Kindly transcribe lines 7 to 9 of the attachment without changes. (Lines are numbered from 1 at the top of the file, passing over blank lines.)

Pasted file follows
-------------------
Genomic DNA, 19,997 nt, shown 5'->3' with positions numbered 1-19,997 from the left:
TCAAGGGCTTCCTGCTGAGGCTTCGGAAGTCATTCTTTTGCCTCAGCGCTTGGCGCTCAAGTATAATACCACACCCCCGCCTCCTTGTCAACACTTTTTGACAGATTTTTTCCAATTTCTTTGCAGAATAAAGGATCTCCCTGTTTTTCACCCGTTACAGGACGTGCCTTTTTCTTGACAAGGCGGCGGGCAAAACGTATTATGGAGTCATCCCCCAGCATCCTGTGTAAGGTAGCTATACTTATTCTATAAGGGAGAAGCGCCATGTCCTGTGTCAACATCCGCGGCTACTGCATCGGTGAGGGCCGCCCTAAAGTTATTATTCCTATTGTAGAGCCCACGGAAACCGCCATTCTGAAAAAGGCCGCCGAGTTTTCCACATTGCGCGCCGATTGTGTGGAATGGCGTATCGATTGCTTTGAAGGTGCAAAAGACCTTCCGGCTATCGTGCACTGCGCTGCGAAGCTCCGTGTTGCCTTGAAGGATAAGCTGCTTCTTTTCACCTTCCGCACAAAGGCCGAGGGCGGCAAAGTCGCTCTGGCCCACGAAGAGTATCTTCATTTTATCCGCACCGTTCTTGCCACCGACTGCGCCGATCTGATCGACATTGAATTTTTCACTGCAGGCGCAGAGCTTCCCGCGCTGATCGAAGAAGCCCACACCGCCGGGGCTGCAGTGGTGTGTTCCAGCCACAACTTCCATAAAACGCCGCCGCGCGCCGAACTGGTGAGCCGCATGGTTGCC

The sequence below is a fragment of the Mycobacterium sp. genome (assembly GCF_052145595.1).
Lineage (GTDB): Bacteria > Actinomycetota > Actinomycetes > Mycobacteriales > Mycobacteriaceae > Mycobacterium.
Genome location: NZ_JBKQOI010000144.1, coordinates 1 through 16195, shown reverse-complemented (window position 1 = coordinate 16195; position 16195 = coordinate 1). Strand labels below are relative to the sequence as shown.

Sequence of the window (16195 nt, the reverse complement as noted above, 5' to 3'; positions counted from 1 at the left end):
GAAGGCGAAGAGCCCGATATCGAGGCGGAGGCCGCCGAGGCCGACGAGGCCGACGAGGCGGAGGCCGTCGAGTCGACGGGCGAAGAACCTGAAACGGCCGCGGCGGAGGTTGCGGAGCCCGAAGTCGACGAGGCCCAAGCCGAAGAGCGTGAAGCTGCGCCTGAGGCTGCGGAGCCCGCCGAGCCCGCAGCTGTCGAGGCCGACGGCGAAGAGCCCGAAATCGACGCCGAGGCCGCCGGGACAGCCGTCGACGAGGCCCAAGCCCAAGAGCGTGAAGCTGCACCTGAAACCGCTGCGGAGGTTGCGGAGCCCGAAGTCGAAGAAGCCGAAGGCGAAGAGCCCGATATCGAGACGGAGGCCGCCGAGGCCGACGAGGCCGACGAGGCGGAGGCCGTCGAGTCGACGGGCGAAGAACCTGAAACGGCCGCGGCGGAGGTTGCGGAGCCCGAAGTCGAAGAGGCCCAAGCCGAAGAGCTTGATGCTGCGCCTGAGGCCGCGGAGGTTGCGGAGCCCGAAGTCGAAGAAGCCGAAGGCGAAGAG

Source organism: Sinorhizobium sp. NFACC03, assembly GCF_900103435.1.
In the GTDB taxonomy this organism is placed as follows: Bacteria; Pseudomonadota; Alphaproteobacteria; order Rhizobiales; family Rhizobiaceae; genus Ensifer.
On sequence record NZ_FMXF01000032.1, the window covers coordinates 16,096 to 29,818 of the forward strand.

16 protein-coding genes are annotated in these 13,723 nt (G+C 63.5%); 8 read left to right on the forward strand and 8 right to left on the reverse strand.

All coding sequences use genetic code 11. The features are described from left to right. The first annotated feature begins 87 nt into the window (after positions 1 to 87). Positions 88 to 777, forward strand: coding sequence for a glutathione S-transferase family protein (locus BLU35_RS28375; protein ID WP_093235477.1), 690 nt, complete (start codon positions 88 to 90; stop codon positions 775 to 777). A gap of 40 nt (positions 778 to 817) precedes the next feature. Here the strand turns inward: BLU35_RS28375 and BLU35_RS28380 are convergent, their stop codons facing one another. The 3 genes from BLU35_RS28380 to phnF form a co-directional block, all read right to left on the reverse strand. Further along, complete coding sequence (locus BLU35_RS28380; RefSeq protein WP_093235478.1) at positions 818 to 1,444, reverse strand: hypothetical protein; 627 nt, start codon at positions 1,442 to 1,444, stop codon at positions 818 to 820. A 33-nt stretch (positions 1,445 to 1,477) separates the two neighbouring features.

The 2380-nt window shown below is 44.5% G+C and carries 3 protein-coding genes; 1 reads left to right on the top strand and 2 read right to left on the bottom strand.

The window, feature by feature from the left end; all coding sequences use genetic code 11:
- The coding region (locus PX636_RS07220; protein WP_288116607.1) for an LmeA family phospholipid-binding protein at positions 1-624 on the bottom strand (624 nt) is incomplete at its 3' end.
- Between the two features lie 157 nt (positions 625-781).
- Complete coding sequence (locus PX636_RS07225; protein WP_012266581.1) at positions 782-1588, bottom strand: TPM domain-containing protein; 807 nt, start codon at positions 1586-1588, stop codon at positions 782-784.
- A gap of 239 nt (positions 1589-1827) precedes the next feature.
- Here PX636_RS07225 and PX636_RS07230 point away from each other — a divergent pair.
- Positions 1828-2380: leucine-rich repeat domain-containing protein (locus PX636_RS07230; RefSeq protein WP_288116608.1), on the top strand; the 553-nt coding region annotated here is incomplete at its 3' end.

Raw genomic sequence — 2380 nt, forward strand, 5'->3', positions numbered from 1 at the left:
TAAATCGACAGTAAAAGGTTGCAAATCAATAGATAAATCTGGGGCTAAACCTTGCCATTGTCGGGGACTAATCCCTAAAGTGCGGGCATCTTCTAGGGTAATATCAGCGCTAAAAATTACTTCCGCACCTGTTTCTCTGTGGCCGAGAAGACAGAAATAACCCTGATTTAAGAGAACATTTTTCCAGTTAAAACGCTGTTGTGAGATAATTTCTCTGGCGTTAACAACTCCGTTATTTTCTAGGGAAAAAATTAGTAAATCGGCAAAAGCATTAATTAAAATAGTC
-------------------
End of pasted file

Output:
GAAGGCGAAGAGCCCGATATCGAGGCGGAGGCCGCCGAGGCCGACGAGGCCGACGAGGCGGAGGCCGTCGAGTCGACGGGCGAAGAACCTGAAACGGCCGCGGCGGAGGTTGCGGAGCCCGAAGTCGACGAGGCCCAAGCCGAAGAGCGTGAAGCTGCGCCTGAGGCTGCGGAGCCCGCCGAGCCCGCAGCTGTCGAGGCCGACGGCGAAGAGCCCGAAATCGACGCCGAGGCCGCCGGGACAGCCGTCGACGAGGCCCAAGCCCAAGAGCGTGAAGCTGCACCTGAAACCGCTGCGGAGGTTGCGGAGCCCGAAGTCGAAGAAGCCGAAGGCGAAGAGCCCGATATCGAGACGGAGGCCGCCGAGGCCGACGAGGCCGACGAGGCGGAGGCCGTCGAGTCGACGGGCGAAGAACCTGAAACGGCCGCGGCGGAGGTTGCGGAGCCCGAAGTCGAAGAGGCCCAAGCCGAAGAGCTTGATGCTGCGCCTGAGGCCGCGGAGGTTGCGGAGCCCGAAGTCGAAGAAGCCGAAGGCGAAGAG

Source organism: Sinorhizobium sp. NFACC03, assembly GCF_900103435.1.
In the GTDB taxonomy this organism is placed as follows: Bacteria; Pseudomonadota; Alphaproteobacteria; order Rhizobiales; family Rhizobiaceae; genus Ensifer.